Cryptocurrencies Reach New ATH On Google Trends
Google searching results for cryptocurrencies reached a new ATH amid the market crash yesterday. Apparently, investors decided not to waste time in vain, buying “on the bottom”, or to quickly liquidate their crypto reserves.
This was announced by the official Twitter account @GoogleTrends, the Google News Initiative team that collects statistics on what people care about most in search engines.
The graph below confirms that the interest of people managed to surpass even the peak of 2018-2018, which was very difficult even in theory. Since then, dozens of new ICOs appeared every day, and the market was glowing greener than ever, attracting an increasing number of retail investors.
In addition to general information, the team also shared specific requests from people. So, for example, the query “should I sell my cryptocurrency” in the US alone has grown by as much as 400% over the past day and the question “what happened to cryptocurrency today?” by more than 800%. Apparently, the panic in the market, typical of novice investors, nevertheless made itself felt.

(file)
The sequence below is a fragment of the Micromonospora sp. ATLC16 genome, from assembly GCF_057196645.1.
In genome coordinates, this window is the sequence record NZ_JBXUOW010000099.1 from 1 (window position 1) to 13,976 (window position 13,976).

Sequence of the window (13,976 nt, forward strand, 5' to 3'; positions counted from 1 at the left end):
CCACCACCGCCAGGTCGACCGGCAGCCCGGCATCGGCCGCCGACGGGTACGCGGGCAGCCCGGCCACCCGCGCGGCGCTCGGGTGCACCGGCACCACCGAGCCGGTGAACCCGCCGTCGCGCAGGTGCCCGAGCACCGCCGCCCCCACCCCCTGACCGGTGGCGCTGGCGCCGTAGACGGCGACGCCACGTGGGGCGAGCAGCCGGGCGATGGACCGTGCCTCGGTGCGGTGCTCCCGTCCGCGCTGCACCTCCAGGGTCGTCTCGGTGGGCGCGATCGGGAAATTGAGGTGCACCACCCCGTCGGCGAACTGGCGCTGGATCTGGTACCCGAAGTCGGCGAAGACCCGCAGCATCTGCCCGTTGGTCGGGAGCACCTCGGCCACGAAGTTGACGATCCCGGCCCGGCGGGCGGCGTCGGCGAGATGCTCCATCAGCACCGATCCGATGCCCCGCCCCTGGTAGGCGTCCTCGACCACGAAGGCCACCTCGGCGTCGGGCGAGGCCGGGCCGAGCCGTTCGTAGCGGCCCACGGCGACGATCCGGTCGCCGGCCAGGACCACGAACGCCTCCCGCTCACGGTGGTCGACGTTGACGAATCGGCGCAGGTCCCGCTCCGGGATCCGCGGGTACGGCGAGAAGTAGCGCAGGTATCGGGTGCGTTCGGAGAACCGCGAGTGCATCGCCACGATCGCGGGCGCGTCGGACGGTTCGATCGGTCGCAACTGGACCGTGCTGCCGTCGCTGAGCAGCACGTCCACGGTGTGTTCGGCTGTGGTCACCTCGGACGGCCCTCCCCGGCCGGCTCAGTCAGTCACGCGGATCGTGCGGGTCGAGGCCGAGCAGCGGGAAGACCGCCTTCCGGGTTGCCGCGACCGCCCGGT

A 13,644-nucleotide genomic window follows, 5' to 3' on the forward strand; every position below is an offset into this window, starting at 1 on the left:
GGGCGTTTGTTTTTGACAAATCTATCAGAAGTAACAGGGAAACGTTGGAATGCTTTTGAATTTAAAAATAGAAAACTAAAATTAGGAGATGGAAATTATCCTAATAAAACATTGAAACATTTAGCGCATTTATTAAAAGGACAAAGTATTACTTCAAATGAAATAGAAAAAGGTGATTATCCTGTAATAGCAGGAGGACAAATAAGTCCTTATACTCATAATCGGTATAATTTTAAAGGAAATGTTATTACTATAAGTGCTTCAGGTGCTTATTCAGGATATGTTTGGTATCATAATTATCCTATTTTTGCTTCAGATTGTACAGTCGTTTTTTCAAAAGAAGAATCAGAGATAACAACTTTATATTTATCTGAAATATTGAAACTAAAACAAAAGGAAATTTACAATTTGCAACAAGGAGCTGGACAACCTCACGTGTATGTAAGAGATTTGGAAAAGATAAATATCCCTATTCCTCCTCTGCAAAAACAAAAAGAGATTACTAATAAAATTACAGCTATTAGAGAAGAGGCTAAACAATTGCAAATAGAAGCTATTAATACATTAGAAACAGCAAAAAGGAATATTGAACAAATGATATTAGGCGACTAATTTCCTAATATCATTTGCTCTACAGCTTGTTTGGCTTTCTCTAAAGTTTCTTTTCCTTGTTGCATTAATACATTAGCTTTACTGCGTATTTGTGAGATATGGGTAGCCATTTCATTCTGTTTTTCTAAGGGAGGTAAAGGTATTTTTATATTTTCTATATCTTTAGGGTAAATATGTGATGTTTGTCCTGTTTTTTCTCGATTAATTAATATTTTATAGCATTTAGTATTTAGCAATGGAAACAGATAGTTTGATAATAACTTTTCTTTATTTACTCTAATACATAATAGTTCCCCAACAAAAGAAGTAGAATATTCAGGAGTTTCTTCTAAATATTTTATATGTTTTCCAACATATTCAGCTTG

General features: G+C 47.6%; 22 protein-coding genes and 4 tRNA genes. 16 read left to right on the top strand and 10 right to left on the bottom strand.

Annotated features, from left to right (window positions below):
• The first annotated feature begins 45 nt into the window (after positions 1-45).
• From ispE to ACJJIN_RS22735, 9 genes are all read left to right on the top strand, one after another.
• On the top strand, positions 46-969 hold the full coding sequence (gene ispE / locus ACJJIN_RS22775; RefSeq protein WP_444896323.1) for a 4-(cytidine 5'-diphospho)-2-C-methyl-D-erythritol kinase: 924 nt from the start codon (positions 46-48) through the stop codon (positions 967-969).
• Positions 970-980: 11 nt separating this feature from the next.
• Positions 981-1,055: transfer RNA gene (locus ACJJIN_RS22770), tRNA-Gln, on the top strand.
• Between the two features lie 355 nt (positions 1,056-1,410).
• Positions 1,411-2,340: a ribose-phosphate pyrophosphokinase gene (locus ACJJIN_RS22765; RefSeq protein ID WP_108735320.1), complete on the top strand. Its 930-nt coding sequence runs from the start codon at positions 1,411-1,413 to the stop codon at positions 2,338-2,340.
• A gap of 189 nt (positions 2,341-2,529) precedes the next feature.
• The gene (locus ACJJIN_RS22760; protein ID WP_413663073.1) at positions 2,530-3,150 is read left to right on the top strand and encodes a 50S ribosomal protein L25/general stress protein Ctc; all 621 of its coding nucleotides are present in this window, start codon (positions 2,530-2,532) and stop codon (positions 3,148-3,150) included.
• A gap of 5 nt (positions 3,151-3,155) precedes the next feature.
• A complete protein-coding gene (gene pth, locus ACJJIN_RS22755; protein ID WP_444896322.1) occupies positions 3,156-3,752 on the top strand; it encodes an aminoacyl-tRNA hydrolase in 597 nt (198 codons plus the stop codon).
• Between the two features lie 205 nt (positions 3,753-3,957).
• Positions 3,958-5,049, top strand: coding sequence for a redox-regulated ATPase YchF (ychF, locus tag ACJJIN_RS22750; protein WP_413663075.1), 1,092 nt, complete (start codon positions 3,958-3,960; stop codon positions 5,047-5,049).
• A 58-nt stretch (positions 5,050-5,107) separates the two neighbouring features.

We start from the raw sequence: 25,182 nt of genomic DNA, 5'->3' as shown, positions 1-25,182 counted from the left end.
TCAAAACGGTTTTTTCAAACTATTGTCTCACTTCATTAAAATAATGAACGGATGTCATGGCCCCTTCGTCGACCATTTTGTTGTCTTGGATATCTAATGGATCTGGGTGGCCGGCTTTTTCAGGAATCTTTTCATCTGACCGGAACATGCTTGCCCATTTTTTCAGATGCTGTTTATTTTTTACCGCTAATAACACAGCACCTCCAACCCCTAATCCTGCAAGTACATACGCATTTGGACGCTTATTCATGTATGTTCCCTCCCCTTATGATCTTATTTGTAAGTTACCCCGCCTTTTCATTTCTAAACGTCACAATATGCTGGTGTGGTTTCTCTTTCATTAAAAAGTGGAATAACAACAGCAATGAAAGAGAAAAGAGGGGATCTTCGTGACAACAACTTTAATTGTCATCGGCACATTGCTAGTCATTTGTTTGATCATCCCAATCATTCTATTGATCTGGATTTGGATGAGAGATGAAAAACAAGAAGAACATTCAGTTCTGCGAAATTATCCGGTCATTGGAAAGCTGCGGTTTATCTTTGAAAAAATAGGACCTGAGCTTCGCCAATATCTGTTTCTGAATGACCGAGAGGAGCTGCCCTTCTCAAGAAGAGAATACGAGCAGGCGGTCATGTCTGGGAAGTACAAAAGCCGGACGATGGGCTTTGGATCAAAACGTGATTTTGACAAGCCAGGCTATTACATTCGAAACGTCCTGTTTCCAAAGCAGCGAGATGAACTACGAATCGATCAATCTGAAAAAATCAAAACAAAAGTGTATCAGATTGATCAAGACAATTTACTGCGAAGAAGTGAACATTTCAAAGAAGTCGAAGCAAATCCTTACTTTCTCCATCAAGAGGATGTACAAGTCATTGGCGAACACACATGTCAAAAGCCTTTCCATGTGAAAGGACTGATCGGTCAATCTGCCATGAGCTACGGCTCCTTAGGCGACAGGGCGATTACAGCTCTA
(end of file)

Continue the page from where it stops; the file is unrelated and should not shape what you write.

Another popular request over the past week has been “eco-friendly cryptocurrency”. Interest in “how bitcoin uses energy” skyrocketed by 1050% in the same period. This result can hardly be called astounding considering how actively key figures in the crypto market condemn the "excessive" consumption of electricity on the part of bitcoin. Some even offer sensible alternatives. But, as practice suggests, even "environmentally friendly" Chia can be disastrous from the point of view of wild demand for computer hardware and its quickest "wear and tear". In the explosive growth of “eco-requests”, members of the crypto community most often blame Musk, claiming that his “abandonment” of bitcoin provoked such a trend.
Someone may see a negative in some of the above queries, but such trends are more likely to indicate the opposite. Cryptocurrency is attracting more and more retail investors. And given the engagement on the part of companies, it is unlikely that the “red” market that we are seeing today will become a long-term phenomenon.